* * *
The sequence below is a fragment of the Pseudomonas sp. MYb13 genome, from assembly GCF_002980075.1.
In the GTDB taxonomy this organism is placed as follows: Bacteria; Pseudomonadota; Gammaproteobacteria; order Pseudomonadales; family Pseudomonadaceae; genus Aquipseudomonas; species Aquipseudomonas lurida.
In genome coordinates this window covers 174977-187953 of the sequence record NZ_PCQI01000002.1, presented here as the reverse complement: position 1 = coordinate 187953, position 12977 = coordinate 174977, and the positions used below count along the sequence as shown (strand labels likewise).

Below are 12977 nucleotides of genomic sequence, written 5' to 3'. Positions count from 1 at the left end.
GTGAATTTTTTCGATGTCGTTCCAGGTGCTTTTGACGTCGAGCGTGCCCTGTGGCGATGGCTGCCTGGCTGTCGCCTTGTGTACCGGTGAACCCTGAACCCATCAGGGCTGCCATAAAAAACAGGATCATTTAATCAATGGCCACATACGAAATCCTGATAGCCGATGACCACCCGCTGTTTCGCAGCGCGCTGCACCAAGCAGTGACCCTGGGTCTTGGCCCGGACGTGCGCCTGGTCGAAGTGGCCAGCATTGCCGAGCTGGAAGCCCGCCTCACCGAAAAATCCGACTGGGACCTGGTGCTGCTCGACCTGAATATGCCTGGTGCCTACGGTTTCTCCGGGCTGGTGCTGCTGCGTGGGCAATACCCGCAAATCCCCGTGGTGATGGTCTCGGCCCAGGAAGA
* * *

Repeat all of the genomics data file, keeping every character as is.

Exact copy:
The sequence below is a fragment of the Pseudomonas sp. MYb13 genome, from assembly GCF_002980075.1.
In the GTDB taxonomy this organism is placed as follows: Bacteria; Pseudomonadota; Gammaproteobacteria; order Pseudomonadales; family Pseudomonadaceae; genus Aquipseudomonas; species Aquipseudomonas lurida.
In genome coordinates this window covers 174977-187953 of the sequence record NZ_PCQI01000002.1, presented here as the reverse complement: position 1 = coordinate 187953, position 12977 = coordinate 174977, and the positions used below count along the sequence as shown (strand labels likewise).

Below are 12977 nucleotides of genomic sequence, written 5' to 3'. Positions count from 1 at the left end.
GTGAATTTTTTCGATGTCGTTCCAGGTGCTTTTGACGTCGAGCGTGCCCTGTGGCGATGGCTGCCTGGCTGTCGCCTTGTGTACCGGTGAACCCTGAACCCATCAGGGCTGCCATAAAAAACAGGATCATTTAATCAATGGCCACATACGAAATCCTGATAGCCGATGACCACCCGCTGTTTCGCAGCGCGCTGCACCAAGCAGTGACCCTGGGTCTTGGCCCGGACGTGCGCCTGGTCGAAGTGGCCAGCATTGCCGAGCTGGAAGCCCGCCTCACCGAAAAATCCGACTGGGACCTGGTGCTGCTCGACCTGAATATGCCTGGTGCCTACGGTTTCTCCGGGCTGGTGCTGCTGCGTGGGCAATACCCGCAAATCCCCGTGGTGATGGTCTCGGCCCAGGAAGA